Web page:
4 Best Places to Shop in Shikoku, Japan

Hirome Market

The best place to mingle with locals is at the Hirome Market. A few stores at the busy market sell interesting pottery, jewelry, and souvenirs, but everyone's really here for the food. Serving everything from sushi to ramen and fried chicken to curry, the dozens of tiny eateries and food counters have so many delicious dishes that you couldn't try them all in a year. If your chosen spot doesn't have a picture menu, you can always point to someone else's plate across the broad wooden tables. The market is at the western end of the main arcade, close to the castle, about 15 minutes by foot from JR Kochi Station. Look for the mass of bicycles parked around a squat ramen stand beside the entrance, a big orange-and-green sign above the hangar-bay door, and a large crowd of well-fed locals.

Kitahama Alley

The former warehouse district of Kitahama Alley escaped the wrecking ball, and thanks to a cohort of young entrepreneurs it now contains funky shops, craft workspaces, cafés, and a large gallery space. The challenge is finding the place: the salt-blasted wooden and metal buildings look so derelict you might pass by without realizing it. Kitahama Alley is a 10-minute walk from Takamatsu Station. Follow the coastline east past Tamamo Park until a canal cuts back toward the city. You'll see the warehouses on your right. Poke into stores like Depot, which sells funky fashion and home items, and Peeka-Booya, whose baby clothes are likely more fashionable than anything in your own wardrobe. For a quick bite, try the quiche and cake at 206 Tsu Ma Mu.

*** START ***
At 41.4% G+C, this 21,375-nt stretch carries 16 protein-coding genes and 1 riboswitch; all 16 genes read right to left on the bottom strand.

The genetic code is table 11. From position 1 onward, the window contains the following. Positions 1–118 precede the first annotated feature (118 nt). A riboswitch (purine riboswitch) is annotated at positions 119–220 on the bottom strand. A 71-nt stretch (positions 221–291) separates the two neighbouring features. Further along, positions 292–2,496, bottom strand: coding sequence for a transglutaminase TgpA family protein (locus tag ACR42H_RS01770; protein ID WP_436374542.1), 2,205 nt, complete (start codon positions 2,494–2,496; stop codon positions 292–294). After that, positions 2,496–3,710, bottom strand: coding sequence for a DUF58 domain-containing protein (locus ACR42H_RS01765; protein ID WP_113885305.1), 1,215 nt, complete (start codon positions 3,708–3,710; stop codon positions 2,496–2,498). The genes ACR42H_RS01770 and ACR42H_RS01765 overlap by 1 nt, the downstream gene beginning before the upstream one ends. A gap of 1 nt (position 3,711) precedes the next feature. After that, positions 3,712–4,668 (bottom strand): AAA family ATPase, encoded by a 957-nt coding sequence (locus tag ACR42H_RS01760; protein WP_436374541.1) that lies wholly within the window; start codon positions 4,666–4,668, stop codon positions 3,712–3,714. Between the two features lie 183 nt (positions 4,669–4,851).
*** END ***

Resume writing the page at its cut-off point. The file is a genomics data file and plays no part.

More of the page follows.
Omori's Wax Workshop

The highlight of Yokaichi Street is this shop where an elderly gentleman and his sons make distinctive candles by hand. The smaller ones are inexpensive, but the larger are surprisingly costly. This is the largest candle shop in the shopping arcade.

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Sunday Market

Dating back to the late 17th century, this popular weekly market offers a mile of fruits and vegetables, flowers, snacks, and a smattering of crafts. It's not a great place for souvenir shopping, but why not try some yuzu-an in a pastry pocket? This Kochi specialty replaces the red beans often found in desserts with a paste made from the sour yellow yuzu citrus grown in the prefecture. Nichiyo-ichi runs along broad, palm-lined Otetsuji-dori Street from Harimaya Bridge right up to the gates of Kochi Castle. The 300 or so stalls operate from roughly 6 am to 3 pm.

Otetsuji-dori, Kochi, 780-0823, Japan
Shopping Details
Rate Includes: Closed Mon.--Sat.